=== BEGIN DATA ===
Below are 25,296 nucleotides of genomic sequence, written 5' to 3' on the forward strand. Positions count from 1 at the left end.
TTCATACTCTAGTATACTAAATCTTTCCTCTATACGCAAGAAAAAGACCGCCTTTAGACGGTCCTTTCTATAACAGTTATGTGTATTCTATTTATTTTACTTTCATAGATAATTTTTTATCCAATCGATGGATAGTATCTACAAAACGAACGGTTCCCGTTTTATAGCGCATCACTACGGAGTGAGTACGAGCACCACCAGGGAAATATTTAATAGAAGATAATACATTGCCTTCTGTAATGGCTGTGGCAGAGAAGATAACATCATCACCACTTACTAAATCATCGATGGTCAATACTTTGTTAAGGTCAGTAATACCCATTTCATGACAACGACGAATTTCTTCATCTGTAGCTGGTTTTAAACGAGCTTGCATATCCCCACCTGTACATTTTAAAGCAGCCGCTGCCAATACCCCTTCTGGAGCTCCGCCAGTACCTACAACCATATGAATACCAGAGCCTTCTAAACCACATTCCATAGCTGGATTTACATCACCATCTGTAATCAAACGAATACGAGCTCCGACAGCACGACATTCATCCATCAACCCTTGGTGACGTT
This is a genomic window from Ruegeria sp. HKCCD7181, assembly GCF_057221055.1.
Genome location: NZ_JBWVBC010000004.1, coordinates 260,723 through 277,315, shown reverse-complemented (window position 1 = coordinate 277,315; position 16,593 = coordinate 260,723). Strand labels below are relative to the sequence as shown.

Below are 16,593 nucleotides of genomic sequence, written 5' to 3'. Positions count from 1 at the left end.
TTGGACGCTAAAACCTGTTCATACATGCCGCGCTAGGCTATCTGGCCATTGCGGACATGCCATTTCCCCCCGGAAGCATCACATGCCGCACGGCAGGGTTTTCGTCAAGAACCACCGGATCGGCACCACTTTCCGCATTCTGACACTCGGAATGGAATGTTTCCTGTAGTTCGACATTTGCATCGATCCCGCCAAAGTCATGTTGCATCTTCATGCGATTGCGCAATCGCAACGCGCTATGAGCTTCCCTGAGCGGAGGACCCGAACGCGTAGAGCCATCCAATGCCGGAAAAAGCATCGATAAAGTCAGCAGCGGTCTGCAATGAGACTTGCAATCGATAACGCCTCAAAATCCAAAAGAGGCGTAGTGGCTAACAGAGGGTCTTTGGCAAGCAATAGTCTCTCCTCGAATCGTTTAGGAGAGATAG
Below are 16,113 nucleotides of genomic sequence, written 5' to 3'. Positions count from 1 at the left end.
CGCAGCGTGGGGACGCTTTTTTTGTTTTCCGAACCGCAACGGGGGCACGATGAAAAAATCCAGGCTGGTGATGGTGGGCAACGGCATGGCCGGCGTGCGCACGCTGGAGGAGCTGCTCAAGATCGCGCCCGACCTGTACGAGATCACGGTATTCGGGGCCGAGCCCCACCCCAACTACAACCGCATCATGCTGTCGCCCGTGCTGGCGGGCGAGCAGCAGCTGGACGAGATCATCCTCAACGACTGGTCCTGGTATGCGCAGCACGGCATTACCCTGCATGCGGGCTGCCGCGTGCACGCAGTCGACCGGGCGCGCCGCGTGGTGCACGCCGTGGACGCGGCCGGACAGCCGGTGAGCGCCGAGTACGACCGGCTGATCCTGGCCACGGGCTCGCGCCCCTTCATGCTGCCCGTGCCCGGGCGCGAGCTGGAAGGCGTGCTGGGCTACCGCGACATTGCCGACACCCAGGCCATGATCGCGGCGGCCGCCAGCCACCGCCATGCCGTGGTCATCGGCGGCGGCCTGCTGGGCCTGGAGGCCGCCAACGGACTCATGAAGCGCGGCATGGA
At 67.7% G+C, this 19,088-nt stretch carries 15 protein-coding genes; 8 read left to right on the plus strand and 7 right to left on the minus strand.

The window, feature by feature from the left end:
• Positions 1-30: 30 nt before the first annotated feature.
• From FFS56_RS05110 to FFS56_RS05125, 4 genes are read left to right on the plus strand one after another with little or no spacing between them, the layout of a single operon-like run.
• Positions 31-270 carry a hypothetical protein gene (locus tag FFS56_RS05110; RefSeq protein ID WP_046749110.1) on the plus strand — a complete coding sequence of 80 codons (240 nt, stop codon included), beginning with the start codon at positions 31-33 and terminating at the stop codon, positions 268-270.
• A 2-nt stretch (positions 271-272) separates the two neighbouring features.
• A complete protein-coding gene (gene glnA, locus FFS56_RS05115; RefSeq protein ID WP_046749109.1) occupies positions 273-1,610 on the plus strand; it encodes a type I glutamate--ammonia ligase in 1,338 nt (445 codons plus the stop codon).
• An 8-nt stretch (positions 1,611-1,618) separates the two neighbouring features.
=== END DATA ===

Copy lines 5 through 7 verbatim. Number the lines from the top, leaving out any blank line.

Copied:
Below are 16,593 nucleotides of genomic sequence, written 5' to 3'. Positions count from 1 at the left end.
TTGGACGCTAAAACCTGTTCATACATGCCGCGCTAGGCTATCTGGCCATTGCGGACATGCCATTTCCCCCCGGAAGCATCACATGCCGCACGGCAGGGTTTTCGTCAAGAACCACCGGATCGGCACCACTTTCCGCATTCTGACACTCGGAATGGAATGTTTCCTGTAGTTCGACATTTGCATCGATCCCGCCAAAGTCATGTTGCATCTTCATGCGATTGCGCAATCGCAACGCGCTATGAGCTTCCCTGAGCGGAGGACCCGAACGCGTAGAGCCATCCAATGCCGGAAAAAGCATCGATAAAGTCAGCAGCGGTCTGCAATGAGACTTGCAATCGATAACGCCTCAAAATCCAAAAGAGGCGTAGTGGCTAACAGAGGGTCTTTGGCAAGCAATAGTCTCTCCTCGAATCGTTTAGGAGAGATAG
Below are 16,113 nucleotides of genomic sequence, written 5' to 3'. Positions count from 1 at the left end.